Former president Mohammed Morsi went on trial Tuesday on charges of breaking out of prison, a day after Egypt's military endorsed the army chief who deposed him as a presidential candidate.
Morsi protested his new trial Tuesday from inside a glass-encased metal cage, declaring to the judges he remained Egypt's legitimate leader, state television reported.
According to AFP, with tensions linked to the trial running high, gunmen shot dead a police general as he left his home in a west Cairo neighborhood, the latest in a wave of attacks on security officials.
Morsi, ousted by the army in July, is already on trial for inciting the killings of opposition activists during his presidency and faces two other trials that have yet to begin.
State television showed Morsi, dressed in a white prison uniform, in the dock along with 21 other defendants, among them the supreme guide of his now-banned Muslim Brotherhood, Mohammed Badie.
He is being tried with 130 others, including dozens of members of the Brotherhood, the Palestinian movement Hamas, and Lebanon's Hezbollah.
The rest of the defendants are being tried in absentia.
The trial is being held under tight security in a makeshift courtroom inside a police academy on the outskirts of Cairo.
The Islamist leader was deposed by the army in July following popular protests against his one-year rule.
He also faces two other trials: one on charges of espionage involving Hamas which is due to open on February 16 and the other for insulting the judiciary for which a date has yet to be set.
U.S. defense chief phones Al-Sisi
Meanwhile, U.S. Secretary of Defense Chuck Hagel phoned Egyptian Defense Minister General Abdel Fattah al-Sisi on Monday to discuss Egypt's political transition and to emphasize the strong relationship between the U.S. and Egypt in light of the "recent terrorist attacks" against Egyptian targets, a Pentagon spokesperson announced, according to The Middle East Monitor.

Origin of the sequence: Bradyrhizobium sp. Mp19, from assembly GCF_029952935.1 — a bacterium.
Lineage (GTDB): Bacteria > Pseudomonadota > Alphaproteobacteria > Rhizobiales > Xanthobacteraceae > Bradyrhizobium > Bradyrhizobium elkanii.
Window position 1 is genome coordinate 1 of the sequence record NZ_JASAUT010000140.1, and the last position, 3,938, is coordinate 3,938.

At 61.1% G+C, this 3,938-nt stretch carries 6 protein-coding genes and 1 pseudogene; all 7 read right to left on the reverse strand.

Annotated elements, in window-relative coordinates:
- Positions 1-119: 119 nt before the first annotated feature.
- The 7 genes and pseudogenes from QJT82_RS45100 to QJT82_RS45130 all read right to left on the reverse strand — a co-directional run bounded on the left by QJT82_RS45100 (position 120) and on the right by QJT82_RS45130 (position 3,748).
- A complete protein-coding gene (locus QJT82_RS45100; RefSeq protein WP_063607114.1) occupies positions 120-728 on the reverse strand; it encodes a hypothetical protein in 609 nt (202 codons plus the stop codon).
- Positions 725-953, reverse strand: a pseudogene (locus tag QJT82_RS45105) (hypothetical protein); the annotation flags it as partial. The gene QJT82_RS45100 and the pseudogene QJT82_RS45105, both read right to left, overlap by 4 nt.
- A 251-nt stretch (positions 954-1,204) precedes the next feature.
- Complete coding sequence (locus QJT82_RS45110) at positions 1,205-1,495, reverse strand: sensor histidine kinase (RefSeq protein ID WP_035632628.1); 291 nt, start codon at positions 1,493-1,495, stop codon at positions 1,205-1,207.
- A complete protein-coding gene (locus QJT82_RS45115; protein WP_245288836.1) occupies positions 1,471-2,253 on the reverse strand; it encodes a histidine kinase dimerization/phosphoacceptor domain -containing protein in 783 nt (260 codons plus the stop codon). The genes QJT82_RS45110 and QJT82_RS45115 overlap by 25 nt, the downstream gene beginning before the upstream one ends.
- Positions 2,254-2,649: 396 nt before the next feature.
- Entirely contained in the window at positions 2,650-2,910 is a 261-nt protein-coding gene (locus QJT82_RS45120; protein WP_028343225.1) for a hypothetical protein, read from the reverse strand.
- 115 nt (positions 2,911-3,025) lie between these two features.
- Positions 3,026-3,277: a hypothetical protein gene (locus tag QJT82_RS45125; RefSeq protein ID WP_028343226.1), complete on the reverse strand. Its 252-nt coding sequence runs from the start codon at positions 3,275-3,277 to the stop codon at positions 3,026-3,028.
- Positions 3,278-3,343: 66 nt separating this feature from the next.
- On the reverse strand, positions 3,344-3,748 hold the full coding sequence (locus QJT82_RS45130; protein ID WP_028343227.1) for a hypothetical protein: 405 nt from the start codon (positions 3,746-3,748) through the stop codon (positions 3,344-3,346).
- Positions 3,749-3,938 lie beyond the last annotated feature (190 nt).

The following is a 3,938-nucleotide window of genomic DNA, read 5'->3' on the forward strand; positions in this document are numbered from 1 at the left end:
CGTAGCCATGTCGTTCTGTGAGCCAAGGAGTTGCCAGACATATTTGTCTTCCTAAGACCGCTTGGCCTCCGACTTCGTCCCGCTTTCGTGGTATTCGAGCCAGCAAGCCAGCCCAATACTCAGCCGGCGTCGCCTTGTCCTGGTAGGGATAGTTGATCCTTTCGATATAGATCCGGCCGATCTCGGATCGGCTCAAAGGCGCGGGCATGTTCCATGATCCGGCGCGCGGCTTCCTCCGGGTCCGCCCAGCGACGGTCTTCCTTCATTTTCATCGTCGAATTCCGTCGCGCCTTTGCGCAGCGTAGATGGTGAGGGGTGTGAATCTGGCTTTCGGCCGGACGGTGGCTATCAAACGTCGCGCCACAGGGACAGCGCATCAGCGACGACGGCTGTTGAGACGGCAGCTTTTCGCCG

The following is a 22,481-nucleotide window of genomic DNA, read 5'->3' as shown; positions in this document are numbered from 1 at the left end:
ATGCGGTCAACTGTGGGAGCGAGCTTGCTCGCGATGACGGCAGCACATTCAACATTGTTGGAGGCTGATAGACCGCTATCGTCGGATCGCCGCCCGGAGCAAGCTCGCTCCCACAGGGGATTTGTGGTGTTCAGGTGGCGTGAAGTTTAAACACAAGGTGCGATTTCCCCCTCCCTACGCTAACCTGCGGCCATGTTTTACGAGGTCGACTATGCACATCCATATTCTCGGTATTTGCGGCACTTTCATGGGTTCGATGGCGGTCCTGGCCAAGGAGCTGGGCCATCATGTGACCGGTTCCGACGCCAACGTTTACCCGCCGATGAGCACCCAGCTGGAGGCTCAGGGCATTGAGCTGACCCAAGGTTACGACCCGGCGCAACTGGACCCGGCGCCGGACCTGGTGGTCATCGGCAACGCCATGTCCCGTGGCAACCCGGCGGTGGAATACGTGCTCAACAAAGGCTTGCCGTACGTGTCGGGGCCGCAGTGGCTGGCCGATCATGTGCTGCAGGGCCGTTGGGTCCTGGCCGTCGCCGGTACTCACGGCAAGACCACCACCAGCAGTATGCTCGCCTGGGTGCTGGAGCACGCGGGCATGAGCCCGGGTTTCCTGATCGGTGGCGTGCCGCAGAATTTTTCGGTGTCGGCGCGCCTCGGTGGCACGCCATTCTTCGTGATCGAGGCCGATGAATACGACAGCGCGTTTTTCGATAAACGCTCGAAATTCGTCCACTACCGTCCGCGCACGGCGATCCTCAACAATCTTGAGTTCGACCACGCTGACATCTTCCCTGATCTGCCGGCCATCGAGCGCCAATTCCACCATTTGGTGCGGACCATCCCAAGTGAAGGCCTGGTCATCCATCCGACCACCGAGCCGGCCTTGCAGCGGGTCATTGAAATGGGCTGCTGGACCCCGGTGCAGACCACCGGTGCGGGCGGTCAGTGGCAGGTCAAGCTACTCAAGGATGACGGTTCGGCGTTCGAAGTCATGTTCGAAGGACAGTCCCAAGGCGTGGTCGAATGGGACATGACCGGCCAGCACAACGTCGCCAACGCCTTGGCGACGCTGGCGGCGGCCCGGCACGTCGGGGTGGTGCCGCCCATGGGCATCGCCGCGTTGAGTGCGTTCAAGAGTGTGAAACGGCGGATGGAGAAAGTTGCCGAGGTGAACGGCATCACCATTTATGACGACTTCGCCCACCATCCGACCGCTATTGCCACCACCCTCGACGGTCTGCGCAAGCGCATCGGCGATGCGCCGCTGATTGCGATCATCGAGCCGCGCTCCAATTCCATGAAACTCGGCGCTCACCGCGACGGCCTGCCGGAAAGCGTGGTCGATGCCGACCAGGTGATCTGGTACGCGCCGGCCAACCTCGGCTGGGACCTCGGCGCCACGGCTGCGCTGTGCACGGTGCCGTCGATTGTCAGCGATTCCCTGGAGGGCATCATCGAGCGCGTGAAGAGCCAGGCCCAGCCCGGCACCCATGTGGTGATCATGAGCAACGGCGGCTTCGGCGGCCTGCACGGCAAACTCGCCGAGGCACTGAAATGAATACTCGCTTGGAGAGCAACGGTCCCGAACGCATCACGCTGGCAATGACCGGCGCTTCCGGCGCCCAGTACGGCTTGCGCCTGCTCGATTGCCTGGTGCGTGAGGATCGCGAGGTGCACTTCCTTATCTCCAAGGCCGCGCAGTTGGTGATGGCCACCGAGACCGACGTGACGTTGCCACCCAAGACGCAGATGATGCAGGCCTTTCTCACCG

Hagel currently serves as a vital communication channel with the Egyptian military regime, ensuring the close military ties between Cairo and Washington.
Hagel's call came only a few hours after Egypt’s supreme military council announced its endorsement of Sisi as a candidate in the presidential election. The council issued a statement saying: "The Supreme Council of the Armed Forces cannot but look respectfully and honorably on the desire of the great Egyptian people in nominating Sisi for the presidency."
Hours before the military junta's announcement, Egypt's interim president, Adly Mansour, promoted Sisi to the symbolic rank of field marshal, state television reported.
The military backed government also issued a statement on Sunday announcing its intention to hold presidential elections before parliamentary elections, diverging from the original roadmap proposed in the wake of the coup that ousted Egypt's first democratically elected government last July.